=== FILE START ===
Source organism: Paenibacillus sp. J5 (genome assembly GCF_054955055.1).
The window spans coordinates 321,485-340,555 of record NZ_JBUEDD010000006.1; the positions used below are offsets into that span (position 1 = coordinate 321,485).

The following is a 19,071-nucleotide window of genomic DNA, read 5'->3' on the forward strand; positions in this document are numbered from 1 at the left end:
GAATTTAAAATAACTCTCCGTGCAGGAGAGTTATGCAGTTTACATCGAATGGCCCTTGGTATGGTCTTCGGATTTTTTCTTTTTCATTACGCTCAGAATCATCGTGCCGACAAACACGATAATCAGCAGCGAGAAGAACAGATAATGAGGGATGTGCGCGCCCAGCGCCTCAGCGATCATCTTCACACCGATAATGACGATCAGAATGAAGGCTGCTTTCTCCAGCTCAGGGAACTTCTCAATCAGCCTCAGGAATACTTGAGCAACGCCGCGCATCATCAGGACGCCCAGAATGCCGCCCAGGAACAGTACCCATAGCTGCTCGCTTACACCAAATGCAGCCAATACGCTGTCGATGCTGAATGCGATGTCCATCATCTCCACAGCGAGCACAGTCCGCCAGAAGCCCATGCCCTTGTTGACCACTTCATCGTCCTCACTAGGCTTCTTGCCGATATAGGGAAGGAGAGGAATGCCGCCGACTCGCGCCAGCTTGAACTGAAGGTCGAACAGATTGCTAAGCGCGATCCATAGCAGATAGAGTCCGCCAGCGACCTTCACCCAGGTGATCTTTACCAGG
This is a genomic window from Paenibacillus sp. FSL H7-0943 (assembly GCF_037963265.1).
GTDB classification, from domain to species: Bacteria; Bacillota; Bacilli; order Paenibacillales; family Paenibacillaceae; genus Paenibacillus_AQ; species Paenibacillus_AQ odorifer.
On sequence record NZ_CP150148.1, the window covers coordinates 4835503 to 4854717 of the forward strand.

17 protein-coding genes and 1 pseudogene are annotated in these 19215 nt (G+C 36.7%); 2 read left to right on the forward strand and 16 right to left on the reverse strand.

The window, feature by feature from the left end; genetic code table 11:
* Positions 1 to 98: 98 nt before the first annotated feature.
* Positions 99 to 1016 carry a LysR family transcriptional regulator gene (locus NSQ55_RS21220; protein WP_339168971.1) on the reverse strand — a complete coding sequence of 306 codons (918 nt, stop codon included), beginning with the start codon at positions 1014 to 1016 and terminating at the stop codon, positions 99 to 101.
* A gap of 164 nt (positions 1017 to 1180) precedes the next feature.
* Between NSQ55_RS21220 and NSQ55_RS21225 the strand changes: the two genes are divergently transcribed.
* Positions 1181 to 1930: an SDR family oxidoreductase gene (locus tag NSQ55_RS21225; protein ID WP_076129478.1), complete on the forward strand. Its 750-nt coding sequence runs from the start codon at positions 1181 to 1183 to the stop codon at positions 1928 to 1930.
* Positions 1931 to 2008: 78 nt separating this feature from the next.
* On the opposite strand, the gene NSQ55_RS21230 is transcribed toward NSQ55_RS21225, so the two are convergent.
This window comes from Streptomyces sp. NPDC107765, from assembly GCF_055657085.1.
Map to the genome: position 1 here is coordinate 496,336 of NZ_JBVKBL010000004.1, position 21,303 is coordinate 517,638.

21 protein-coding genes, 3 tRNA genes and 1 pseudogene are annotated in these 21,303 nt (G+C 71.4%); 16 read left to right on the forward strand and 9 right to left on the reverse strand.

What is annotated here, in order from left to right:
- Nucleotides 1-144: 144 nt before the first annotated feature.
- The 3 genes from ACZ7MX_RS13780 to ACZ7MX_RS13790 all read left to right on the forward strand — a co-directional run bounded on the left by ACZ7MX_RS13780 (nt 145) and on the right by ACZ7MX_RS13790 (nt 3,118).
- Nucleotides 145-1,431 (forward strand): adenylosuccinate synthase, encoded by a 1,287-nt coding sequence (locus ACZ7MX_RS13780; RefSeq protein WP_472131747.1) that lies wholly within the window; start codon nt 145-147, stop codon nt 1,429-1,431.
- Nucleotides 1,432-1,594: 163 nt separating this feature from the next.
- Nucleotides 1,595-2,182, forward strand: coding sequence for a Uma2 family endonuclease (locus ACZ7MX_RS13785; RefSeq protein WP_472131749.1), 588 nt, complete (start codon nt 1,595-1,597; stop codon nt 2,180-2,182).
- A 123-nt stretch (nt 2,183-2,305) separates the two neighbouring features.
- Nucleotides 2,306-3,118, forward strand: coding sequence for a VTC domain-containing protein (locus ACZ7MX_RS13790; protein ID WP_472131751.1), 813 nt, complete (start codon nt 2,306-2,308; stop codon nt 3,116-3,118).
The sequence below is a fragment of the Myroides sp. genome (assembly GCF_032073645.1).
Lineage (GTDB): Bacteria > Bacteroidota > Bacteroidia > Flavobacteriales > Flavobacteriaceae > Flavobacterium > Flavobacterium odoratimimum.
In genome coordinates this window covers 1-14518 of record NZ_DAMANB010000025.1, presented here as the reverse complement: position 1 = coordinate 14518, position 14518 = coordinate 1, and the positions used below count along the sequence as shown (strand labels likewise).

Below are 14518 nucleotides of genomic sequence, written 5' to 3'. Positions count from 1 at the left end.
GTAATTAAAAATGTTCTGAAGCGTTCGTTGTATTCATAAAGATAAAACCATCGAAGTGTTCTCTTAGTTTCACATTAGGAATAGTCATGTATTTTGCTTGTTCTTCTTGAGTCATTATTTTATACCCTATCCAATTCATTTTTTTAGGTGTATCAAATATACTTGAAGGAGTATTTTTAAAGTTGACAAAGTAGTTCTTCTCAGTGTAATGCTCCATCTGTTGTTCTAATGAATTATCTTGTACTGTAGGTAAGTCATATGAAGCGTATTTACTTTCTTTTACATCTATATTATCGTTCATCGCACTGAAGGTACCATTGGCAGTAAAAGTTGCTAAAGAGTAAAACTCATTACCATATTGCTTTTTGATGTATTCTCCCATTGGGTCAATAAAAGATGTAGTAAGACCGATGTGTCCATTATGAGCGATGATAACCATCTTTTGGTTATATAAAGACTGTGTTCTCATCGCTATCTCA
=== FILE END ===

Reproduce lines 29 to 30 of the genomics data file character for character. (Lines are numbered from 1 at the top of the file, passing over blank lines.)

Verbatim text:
Lineage (GTDB): Bacteria > Bacteroidota > Bacteroidia > Flavobacteriales > Flavobacteriaceae > Flavobacterium > Flavobacterium odoratimimum.
In genome coordinates this window covers 1-14518 of record NZ_DAMANB010000025.1, presented here as the reverse complement: position 1 = coordinate 14518, position 14518 = coordinate 1, and the positions used below count along the sequence as shown (strand labels likewise).